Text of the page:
Successful Rescue Stories

Mississippi Kite rescued and transferred to Birds of Prey located in Charleston, NC by Orphaned Bird Care
Red-phased Screech Owl rescued from crows, raised and released by Orphaned Bird Care
Great Horned Owlet placed at Birds of Prey continued care by Orphaned Bird Care
 Yellow-crowned Night-Heron nestling rescued, raised and released by Orphaned Bird Care
Grey-phased Screech Owlet, named Becca for finder. Rescued, raised and released by Orphaned Bird Care
Mississippi Kite rescued by Orphaned Bird Care.  Transferred to Center for Birds of Prey, Charleston, SC.

 Mississippi Kite rescued by Orphaned Bird Care.  Transferred to Center for Birds of Prey, located in Charleston, SC.

 Barred Owl babies rescued by Orphaned Bird Care.  Transferred to Center for Birds of Prey, located in Charleston, SC., where they were raised by a surrogate adult.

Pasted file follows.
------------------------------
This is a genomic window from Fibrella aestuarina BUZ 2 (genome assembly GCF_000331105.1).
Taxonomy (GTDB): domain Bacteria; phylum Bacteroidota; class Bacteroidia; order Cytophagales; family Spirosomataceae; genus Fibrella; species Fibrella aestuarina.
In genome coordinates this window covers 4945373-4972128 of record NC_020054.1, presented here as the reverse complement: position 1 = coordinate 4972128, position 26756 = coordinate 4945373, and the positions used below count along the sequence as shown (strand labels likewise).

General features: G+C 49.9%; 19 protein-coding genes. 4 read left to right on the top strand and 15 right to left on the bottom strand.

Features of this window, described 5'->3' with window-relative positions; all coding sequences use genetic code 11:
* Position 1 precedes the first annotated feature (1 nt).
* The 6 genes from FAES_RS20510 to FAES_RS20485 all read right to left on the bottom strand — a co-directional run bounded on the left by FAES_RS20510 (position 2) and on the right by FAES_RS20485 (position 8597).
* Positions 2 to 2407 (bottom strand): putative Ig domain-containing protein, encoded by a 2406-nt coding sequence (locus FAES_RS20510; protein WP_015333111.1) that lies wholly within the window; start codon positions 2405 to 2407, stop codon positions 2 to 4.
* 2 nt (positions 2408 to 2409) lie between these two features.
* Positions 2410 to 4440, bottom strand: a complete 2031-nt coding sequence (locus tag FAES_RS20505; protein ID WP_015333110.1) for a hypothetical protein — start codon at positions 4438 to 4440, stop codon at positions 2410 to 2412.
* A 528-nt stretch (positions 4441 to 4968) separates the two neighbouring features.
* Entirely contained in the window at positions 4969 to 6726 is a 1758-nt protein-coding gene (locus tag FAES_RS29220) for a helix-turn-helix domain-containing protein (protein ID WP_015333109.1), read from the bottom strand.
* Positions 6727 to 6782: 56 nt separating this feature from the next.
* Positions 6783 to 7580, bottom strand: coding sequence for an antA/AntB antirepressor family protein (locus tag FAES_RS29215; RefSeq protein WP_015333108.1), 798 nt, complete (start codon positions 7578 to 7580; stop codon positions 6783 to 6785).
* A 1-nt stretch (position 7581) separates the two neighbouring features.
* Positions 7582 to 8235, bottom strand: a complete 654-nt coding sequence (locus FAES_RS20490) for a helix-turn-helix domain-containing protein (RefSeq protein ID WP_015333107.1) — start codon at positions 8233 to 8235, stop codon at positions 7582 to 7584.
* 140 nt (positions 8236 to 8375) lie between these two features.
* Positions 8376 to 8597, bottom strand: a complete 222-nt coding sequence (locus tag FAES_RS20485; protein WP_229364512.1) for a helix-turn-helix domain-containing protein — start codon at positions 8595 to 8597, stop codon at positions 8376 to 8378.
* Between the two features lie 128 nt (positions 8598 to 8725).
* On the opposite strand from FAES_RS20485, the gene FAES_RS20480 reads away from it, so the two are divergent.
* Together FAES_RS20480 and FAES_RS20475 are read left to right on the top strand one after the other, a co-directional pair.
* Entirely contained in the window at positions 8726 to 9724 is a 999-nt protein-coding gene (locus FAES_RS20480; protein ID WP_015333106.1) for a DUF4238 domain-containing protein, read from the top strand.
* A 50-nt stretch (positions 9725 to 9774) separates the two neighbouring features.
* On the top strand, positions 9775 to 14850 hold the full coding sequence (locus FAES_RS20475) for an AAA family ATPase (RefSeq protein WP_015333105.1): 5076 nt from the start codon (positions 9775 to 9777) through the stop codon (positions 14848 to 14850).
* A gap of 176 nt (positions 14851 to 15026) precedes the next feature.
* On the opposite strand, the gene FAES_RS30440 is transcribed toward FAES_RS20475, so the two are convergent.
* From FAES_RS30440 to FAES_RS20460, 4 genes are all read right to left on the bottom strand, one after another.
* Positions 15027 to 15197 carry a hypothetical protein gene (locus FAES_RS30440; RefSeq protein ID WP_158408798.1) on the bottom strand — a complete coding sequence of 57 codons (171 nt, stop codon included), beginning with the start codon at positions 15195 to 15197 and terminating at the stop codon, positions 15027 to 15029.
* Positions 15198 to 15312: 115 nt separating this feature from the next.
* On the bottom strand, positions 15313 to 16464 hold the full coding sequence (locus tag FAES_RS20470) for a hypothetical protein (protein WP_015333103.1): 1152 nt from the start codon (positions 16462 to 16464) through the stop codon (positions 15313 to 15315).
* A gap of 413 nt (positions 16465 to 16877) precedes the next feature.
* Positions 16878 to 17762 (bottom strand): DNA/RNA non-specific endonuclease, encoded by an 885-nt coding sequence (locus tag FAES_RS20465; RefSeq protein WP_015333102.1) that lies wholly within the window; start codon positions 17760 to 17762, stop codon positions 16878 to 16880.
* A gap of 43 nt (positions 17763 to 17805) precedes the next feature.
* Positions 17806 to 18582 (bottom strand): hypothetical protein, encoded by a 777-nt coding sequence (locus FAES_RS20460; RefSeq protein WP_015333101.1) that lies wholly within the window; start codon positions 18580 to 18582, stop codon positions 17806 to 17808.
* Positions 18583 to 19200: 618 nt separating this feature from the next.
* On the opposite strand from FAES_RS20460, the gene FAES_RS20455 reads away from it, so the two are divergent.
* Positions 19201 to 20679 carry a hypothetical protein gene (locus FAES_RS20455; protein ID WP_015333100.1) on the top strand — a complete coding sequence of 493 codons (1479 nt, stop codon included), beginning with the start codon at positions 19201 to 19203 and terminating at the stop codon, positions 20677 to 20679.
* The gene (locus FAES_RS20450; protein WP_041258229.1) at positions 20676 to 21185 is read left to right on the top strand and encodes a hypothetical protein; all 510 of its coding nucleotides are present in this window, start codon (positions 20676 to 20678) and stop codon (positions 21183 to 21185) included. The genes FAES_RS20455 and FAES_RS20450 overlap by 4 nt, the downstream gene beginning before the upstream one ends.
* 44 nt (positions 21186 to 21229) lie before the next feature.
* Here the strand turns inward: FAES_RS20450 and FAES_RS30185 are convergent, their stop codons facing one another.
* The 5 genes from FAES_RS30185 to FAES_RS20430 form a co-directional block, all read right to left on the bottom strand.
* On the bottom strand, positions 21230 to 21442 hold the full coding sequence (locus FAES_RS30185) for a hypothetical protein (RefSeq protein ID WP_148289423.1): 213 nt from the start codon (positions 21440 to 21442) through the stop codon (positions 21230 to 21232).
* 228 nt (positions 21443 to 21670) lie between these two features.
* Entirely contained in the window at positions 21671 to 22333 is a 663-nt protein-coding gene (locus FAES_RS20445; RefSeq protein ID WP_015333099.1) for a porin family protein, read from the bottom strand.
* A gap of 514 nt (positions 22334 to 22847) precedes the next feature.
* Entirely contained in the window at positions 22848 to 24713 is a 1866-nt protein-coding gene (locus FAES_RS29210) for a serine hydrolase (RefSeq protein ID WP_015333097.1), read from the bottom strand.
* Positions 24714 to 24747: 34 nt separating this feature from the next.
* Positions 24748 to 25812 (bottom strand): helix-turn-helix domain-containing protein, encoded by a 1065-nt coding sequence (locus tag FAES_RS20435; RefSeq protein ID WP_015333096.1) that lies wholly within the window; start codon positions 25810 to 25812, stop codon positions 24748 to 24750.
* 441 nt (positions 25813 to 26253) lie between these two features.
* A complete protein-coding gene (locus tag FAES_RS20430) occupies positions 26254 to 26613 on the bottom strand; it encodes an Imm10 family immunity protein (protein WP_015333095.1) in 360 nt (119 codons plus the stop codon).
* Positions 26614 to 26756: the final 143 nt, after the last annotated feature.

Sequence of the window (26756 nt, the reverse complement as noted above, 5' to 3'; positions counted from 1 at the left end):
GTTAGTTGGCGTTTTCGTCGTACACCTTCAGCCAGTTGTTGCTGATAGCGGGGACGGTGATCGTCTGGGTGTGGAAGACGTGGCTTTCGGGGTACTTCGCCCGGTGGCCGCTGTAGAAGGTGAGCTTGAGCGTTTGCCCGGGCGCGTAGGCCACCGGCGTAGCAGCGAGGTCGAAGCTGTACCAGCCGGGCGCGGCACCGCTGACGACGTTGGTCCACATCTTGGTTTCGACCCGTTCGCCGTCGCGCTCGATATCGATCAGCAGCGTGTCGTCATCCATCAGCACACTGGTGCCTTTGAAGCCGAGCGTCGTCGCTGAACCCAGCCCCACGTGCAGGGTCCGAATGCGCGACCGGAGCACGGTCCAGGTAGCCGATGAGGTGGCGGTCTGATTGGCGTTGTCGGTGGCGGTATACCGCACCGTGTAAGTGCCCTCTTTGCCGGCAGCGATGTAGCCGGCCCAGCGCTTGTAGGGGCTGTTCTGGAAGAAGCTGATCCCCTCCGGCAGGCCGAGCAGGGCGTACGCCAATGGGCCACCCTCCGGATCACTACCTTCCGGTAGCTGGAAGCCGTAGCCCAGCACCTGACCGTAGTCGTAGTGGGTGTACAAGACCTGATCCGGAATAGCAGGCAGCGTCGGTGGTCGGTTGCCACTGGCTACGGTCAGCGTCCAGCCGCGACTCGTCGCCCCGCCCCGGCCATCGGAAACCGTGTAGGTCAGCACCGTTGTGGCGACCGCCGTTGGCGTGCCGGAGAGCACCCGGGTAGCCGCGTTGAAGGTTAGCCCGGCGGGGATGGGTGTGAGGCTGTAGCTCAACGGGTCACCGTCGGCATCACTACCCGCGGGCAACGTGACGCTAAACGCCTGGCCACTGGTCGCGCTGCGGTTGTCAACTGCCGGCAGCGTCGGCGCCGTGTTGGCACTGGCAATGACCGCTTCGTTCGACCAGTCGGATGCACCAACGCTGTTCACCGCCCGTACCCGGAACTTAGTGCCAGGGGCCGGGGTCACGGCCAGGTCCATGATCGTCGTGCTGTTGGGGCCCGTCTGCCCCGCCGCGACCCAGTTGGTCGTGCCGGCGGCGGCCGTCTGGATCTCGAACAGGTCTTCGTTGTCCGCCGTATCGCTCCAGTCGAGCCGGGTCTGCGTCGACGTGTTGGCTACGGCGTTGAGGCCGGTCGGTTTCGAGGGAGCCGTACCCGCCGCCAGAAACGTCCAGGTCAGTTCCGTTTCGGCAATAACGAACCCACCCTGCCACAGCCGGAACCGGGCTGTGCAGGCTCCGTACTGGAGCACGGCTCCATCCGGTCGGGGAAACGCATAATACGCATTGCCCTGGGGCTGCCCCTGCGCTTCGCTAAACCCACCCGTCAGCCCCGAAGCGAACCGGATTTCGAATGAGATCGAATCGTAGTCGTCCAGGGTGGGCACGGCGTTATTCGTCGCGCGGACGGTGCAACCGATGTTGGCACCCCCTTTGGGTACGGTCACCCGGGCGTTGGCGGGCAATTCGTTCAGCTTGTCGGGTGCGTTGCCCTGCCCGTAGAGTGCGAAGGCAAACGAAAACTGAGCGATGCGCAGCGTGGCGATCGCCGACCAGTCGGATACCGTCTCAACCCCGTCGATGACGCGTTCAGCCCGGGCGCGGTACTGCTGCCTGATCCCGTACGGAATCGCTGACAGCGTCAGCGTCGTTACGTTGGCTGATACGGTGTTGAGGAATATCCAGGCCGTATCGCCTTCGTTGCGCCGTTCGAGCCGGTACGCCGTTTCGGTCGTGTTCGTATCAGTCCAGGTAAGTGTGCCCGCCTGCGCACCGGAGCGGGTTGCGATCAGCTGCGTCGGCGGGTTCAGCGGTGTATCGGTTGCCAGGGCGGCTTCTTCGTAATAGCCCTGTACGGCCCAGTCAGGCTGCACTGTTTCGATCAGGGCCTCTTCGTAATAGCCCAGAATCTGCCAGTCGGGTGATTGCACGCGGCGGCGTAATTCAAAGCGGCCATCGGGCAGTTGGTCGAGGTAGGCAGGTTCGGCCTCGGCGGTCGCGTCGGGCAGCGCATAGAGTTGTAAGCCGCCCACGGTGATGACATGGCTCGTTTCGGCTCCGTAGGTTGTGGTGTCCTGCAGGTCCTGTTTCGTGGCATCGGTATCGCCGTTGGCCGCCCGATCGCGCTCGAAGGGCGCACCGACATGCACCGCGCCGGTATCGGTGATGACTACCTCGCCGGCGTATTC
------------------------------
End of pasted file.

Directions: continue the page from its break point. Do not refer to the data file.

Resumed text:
Fledgling Barred Owl found by two dogs on The Landings Nature Trail.

Brown Booby photos by Fitz Clarke 

The Brown Booby (Sula leuogaster), pictured above, came down in a storm on Thursday, January 30, 2014.  He was found in the parking lot behind the Women's Imaging Center on Eisenhower as the staff arrived at work Friday morning.  Cats and crows were harassing him. Pat was called and she asked the staff to put him in a box, cover with a blanket, and put him in her SUV, as the bird was not allowed in the hospital.  He was a Juvenile.  Pat's Vet was not available until Monday. These are Sea Birds, and dive for their food, somewhat like a Pelican, so it was necessary to tube him a liquid diet as he did not like fish in a bowl! He was transferred to a Rehab center in Charleston, for his medical exam, and care. 

Supported But Free Pileated Woodpecker
(Juvenile Male)

This woodpecker's tree was cut down at Hunter Army Airfield when he was just a baby.  He was raised by volunteer Nicole Jenke, who kept a life size woodpecker puppet next to him in his cage.  As time passed he became habituated to his care giver, and the decision was made to release him to Pat's backyard.  Pat feeds him pea sized ground round whenever he stops by his favorite tree for a visit. He has reduced his visits from four times a day to once every other day.  A good sign that he is adjusting to life without humans.

Click the photos below to enlarge